The always thought-provoking Alan Rudnick asks what should become of the hundreds of churches that are closing all across the country. He writes:
Instead of closing or tearing down a church completely, is there another way?
A recent article from the Economist brought forward an idea that is growing. Since 1980, the Church of England has closed over 1,000 churches. That’s a lot of congregations and people. What can be done to reverse the trend? The idea goes something like this: keep the church building operating and functional, but repurposed the building so that services can be held while housing. The article sites some successful examples:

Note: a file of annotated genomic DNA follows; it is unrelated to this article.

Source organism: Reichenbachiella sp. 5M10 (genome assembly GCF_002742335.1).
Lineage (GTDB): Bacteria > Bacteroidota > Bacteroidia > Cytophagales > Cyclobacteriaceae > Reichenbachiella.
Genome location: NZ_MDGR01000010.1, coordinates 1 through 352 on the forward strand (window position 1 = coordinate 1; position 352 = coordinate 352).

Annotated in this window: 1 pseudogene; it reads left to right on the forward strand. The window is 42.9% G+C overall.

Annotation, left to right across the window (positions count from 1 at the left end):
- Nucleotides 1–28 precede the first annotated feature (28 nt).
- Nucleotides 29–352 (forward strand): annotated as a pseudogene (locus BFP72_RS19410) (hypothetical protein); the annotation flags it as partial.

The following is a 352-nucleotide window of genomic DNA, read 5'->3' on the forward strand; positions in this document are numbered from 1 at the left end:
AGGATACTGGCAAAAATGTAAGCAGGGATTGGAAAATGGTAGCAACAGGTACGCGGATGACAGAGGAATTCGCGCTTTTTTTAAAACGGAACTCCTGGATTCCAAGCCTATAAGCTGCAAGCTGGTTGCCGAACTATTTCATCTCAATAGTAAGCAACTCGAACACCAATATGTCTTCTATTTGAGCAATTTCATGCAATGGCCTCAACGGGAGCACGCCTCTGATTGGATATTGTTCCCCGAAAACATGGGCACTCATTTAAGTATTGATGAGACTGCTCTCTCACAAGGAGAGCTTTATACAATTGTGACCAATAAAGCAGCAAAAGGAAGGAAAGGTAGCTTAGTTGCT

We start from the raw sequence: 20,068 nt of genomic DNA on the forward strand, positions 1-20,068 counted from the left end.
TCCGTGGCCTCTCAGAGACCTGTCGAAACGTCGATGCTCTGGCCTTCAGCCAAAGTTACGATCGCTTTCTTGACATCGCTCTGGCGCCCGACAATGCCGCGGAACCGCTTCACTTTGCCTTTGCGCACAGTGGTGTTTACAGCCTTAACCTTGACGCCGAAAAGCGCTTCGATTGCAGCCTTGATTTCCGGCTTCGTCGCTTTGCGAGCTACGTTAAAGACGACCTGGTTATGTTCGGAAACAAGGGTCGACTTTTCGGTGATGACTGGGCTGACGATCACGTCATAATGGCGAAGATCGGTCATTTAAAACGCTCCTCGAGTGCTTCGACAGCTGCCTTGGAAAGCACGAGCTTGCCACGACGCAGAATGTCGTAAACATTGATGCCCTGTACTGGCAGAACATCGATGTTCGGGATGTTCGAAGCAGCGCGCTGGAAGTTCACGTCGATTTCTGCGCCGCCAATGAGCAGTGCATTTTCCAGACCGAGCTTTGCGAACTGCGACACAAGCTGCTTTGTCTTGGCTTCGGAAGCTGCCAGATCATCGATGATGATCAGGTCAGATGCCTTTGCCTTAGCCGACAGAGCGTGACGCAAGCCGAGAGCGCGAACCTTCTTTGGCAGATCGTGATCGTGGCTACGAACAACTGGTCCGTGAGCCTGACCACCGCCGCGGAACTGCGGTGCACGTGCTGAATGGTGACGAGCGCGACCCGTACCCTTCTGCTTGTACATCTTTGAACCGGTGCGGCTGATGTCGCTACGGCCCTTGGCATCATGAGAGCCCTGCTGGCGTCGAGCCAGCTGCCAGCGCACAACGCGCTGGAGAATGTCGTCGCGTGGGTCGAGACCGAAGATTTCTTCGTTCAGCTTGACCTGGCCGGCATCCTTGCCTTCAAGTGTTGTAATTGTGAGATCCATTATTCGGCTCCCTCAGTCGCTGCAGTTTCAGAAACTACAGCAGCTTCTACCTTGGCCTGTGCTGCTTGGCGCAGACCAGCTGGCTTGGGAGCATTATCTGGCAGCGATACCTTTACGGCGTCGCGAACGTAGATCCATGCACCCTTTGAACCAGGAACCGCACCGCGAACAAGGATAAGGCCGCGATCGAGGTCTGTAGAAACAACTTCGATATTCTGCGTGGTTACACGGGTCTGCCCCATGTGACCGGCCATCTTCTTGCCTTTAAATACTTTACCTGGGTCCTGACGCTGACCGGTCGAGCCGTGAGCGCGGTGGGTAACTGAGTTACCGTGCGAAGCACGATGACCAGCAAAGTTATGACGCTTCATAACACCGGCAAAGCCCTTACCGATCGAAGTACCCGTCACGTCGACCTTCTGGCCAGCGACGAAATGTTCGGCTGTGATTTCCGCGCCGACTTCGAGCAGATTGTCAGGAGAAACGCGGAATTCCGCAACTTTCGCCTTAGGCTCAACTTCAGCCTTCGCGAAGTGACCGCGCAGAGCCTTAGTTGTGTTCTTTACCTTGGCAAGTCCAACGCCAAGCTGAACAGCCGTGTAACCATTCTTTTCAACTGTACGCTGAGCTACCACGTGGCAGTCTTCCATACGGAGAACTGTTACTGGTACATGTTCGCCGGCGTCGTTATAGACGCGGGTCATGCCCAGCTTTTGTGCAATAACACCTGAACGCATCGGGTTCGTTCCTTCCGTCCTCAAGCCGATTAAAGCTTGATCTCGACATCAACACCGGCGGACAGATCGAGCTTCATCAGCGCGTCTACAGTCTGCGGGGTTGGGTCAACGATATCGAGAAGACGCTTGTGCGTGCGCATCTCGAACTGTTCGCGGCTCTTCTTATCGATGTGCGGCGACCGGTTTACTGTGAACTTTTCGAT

But there is a new mood in the Church of England… The plan is to turn the church into a community centre that will continue to hold religious services. This has worked elsewhere: Michaelhouse café in Cambridge… serves cappuccinos during the week but the building reverts to its original use as St Michael’s church on Sundays. In Hereford, Bath and York, working churches double as coffee shops, crèches and stores.
Could repurposing a church revive a church and help spawn new life through becoming a center for religious and cultural life? Doubling as a coffee shop and a church? Doubling as a library and a church? Doubling as a cultural center and a church? It is an exciting idea, but it is not a new one. Early church monastic communities featured gardens, centers of learning, and made money by selling goods that monks made.
But, how far could this concept go? Is it making a marketplace out of God’s house of worship or it is following where God is calling us to “be” the presence of Christ.